City Council Agrees to Extend Moratorium
The Alameda City Council voted unanimously to extend an urgency ordinance prohibiting residential rent increases of 8 percent or more and “no-cause” evictions for 60 days at its meeting Jan. 5.
Stipulations of the moratorium state that rents for multi-family buildings built before 1995 cannot be increased 8 percent or more. This cap on rent increases is cumulative and takes into account rent increases imposed within the last 12 months. In addition, actions to terminate a tenancy, such as evictions, are limited to certain “for cause/no fault” reasons such as non-payment of rent, illegal activity, moving in a family member or going out of the rental business.
The council meeting lasted well into the early hours Wednesday morning, Jan. 6. After unrelated agenda items were discussed, the council switched gears to the rent increase issue. Landlords, renters and city staff all were given a chance to speak, which caused the meeting to run long, but the mayor was not concerned with the elongated meeting.
“Everyone worked overnight, until the early hours of the next morning, to move this issue forward,” said Mayor Trish Herrera Spencer. “Council continues to act unanimously to reach a fair resolution to this complex, important issue. I applaud our community, Council, and staff for their hard work and dedication.”
Along with extending the existing moratorium, the Council reached a consensus on what policies and procedures they would like to see in a long-term ordinance. The Council asked city staff to include the following provisions: requirement of landlords to offer tenants an initial one-year lease, limiting rent increases to no more than once per year, no cause evictions permitted with limitations, provide tenant relocation assistance for certain type of evictions, prepare and approve a Capital Improvement Plan prior to evicting tenants for substantial rehabilitation, monetary penalties and enforcement, and an annual review of the ordinance and a sunset provision.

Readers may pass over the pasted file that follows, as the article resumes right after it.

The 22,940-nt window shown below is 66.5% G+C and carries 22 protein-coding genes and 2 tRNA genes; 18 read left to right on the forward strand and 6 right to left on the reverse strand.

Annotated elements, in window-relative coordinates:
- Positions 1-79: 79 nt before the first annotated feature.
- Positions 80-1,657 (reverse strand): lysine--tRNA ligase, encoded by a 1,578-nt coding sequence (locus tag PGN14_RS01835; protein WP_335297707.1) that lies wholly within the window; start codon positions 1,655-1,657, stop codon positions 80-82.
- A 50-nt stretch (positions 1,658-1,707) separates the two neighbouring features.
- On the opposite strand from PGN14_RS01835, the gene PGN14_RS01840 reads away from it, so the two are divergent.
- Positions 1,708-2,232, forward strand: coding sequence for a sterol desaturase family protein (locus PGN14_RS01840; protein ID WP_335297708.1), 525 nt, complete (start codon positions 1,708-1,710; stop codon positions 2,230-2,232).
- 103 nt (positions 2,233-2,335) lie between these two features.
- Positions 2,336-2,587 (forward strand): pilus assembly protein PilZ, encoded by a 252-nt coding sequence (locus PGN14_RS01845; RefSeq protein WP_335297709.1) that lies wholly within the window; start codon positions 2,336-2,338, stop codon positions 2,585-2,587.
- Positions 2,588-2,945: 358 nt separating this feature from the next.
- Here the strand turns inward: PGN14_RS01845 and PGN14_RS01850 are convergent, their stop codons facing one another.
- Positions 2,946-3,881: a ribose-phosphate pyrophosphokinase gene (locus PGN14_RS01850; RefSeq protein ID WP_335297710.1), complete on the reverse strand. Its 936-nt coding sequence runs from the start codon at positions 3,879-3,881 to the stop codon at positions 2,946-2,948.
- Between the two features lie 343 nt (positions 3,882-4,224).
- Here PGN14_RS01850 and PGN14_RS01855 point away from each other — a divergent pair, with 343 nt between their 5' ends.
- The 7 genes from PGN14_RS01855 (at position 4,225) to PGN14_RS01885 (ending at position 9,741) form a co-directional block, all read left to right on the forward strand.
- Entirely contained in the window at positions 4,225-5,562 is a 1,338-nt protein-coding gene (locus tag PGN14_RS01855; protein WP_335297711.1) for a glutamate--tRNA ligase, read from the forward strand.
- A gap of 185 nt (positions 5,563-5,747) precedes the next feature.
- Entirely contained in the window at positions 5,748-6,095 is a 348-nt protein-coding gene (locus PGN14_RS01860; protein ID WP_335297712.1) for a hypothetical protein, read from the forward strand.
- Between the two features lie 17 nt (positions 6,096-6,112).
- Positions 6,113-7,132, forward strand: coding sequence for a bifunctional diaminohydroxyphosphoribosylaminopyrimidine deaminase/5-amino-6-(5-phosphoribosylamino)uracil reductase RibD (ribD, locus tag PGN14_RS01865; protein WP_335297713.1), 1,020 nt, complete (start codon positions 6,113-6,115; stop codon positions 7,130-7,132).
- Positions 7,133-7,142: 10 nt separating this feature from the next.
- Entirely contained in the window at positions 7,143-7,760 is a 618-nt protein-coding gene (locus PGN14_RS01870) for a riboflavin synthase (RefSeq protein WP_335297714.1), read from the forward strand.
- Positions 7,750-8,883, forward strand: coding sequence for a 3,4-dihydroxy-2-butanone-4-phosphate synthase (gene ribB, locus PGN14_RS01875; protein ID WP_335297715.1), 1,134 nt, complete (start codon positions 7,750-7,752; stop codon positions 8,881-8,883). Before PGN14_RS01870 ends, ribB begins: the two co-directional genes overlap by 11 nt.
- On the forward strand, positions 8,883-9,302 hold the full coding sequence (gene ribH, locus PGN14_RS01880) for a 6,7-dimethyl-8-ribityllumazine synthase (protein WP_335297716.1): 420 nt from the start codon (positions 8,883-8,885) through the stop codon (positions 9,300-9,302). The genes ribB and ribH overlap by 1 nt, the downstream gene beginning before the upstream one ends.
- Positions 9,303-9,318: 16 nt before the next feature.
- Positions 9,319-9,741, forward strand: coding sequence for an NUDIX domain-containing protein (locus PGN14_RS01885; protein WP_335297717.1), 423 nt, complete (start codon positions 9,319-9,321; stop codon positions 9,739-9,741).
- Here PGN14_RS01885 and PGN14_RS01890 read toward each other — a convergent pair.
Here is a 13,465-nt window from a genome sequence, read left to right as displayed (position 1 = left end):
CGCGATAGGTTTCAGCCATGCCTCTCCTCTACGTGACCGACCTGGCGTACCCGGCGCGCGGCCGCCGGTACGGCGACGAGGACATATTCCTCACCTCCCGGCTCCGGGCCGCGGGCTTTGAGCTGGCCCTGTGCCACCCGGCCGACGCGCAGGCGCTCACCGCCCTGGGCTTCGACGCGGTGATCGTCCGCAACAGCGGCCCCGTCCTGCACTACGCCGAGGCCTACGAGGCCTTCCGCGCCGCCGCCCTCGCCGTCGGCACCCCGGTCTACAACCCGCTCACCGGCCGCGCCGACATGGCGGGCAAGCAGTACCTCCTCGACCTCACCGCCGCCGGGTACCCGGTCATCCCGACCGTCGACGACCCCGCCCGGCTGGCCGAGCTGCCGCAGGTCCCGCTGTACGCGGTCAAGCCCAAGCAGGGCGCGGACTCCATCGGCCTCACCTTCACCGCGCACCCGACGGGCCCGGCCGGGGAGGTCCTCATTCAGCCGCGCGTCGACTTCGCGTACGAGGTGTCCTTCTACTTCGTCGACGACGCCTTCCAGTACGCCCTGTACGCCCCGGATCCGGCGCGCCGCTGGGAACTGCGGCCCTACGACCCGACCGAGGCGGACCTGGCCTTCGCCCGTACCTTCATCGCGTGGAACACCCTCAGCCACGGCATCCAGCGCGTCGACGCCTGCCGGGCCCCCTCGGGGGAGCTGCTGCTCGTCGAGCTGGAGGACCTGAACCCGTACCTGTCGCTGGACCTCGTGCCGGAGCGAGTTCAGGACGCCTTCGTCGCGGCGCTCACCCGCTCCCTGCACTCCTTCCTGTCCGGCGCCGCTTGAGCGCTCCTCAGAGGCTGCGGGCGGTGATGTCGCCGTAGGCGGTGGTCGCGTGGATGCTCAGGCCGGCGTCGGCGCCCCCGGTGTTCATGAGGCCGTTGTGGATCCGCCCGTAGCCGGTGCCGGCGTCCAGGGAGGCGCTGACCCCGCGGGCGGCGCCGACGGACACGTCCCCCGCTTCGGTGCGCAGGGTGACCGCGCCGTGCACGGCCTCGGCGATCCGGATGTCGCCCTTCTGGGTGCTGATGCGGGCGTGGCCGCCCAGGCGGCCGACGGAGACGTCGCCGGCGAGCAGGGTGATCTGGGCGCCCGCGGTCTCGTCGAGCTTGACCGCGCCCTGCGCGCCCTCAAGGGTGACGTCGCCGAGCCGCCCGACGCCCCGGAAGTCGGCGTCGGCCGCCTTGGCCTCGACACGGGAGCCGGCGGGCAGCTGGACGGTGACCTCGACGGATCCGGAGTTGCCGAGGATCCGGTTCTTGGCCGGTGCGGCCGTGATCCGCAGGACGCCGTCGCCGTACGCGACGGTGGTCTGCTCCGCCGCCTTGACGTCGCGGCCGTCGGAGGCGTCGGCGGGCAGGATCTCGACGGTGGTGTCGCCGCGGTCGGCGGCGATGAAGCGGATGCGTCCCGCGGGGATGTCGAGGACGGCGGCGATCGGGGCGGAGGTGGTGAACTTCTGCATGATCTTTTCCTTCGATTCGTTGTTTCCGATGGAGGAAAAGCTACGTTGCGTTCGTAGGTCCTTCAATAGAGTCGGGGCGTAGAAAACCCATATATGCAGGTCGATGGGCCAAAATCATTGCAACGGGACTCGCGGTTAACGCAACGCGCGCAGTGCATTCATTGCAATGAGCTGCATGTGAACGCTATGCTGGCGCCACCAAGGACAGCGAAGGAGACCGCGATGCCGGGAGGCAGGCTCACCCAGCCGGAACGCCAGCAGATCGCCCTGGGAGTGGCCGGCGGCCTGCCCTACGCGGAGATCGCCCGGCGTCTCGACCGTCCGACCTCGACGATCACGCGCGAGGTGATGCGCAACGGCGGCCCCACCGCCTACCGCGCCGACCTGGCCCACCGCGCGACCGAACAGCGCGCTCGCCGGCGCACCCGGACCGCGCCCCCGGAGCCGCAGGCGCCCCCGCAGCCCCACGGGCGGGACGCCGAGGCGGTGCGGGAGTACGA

Other stipulations Council asked to be included require all residential rental property owners to initiate the Rent Review Advisory Committee (RRAC) process if they seek rent increases of more than 5 percent and for binding arbitration if both sides do not reach agreement. The binding arbitration would only apply to multi-family rental units built before Feb. 1, 1995, pursuant to state law.
The new ordinance will be presented to the council at the Feb. 16 council meeting. The Council decided to extend the rent moratorium after the previous one was about to expire. The previous moratorium, enacted at the Nov. 4 special Council meeting, was designed to last 65 days.
The Nov. 4 meeting, however, will not be remembered for the first temporary ordinance, but for the melee that it produced. Two people were arrested, including Bob Davis who was left bloody after officers dragged him to the ground, and a city staff member was severely injured.
For more on the moratorium and the current rent review process, visit http://alamedaca.gov/city-hall/rent-review-advisory-committee-rrac.